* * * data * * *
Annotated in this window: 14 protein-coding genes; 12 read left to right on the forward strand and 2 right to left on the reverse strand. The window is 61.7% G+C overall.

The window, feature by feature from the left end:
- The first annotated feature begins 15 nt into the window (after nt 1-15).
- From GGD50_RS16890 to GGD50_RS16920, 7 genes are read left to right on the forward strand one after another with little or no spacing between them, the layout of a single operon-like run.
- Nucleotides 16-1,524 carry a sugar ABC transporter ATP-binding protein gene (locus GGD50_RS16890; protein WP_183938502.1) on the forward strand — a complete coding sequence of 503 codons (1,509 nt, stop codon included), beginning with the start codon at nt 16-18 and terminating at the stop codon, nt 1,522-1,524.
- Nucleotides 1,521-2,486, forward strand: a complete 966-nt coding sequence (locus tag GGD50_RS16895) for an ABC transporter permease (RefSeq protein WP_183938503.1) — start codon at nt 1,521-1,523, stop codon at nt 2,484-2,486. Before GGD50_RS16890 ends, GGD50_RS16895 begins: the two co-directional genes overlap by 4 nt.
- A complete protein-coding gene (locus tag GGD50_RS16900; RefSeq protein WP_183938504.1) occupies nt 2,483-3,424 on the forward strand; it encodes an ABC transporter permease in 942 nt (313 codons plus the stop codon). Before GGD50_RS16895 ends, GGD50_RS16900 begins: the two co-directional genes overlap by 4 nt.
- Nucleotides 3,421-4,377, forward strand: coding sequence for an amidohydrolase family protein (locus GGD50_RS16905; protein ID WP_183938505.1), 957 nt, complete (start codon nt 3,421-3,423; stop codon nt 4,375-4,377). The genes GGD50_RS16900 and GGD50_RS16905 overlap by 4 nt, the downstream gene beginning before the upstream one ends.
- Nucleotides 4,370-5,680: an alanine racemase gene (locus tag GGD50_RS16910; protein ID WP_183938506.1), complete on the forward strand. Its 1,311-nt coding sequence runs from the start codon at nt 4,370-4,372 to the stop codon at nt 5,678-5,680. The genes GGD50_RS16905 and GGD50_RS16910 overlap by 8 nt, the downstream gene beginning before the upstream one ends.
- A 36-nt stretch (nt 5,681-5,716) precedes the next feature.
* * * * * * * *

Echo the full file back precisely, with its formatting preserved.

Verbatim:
Annotated in this window: 14 protein-coding genes; 12 read left to right on the forward strand and 2 right to left on the reverse strand. The window is 61.7% G+C overall.

The window, feature by feature from the left end:
- The first annotated feature begins 15 nt into the window (after nt 1-15).
- From GGD50_RS16890 to GGD50_RS16920, 7 genes are read left to right on the forward strand one after another with little or no spacing between them, the layout of a single operon-like run.
- Nucleotides 16-1,524 carry a sugar ABC transporter ATP-binding protein gene (locus GGD50_RS16890; protein WP_183938502.1) on the forward strand — a complete coding sequence of 503 codons (1,509 nt, stop codon included), beginning with the start codon at nt 16-18 and terminating at the stop codon, nt 1,522-1,524.
- Nucleotides 1,521-2,486, forward strand: a complete 966-nt coding sequence (locus tag GGD50_RS16895) for an ABC transporter permease (RefSeq protein WP_183938503.1) — start codon at nt 1,521-1,523, stop codon at nt 2,484-2,486. Before GGD50_RS16890 ends, GGD50_RS16895 begins: the two co-directional genes overlap by 4 nt.
- A complete protein-coding gene (locus tag GGD50_RS16900; RefSeq protein WP_183938504.1) occupies nt 2,483-3,424 on the forward strand; it encodes an ABC transporter permease in 942 nt (313 codons plus the stop codon). Before GGD50_RS16895 ends, GGD50_RS16900 begins: the two co-directional genes overlap by 4 nt.
- Nucleotides 3,421-4,377, forward strand: coding sequence for an amidohydrolase family protein (locus GGD50_RS16905; protein ID WP_183938505.1), 957 nt, complete (start codon nt 3,421-3,423; stop codon nt 4,375-4,377). The genes GGD50_RS16900 and GGD50_RS16905 overlap by 4 nt, the downstream gene beginning before the upstream one ends.
- Nucleotides 4,370-5,680: an alanine racemase gene (locus tag GGD50_RS16910; protein ID WP_183938506.1), complete on the forward strand. Its 1,311-nt coding sequence runs from the start codon at nt 4,370-4,372 to the stop codon at nt 5,678-5,680. The genes GGD50_RS16905 and GGD50_RS16910 overlap by 8 nt, the downstream gene beginning before the upstream one ends.
- A 36-nt stretch (nt 5,681-5,716) precedes the next feature.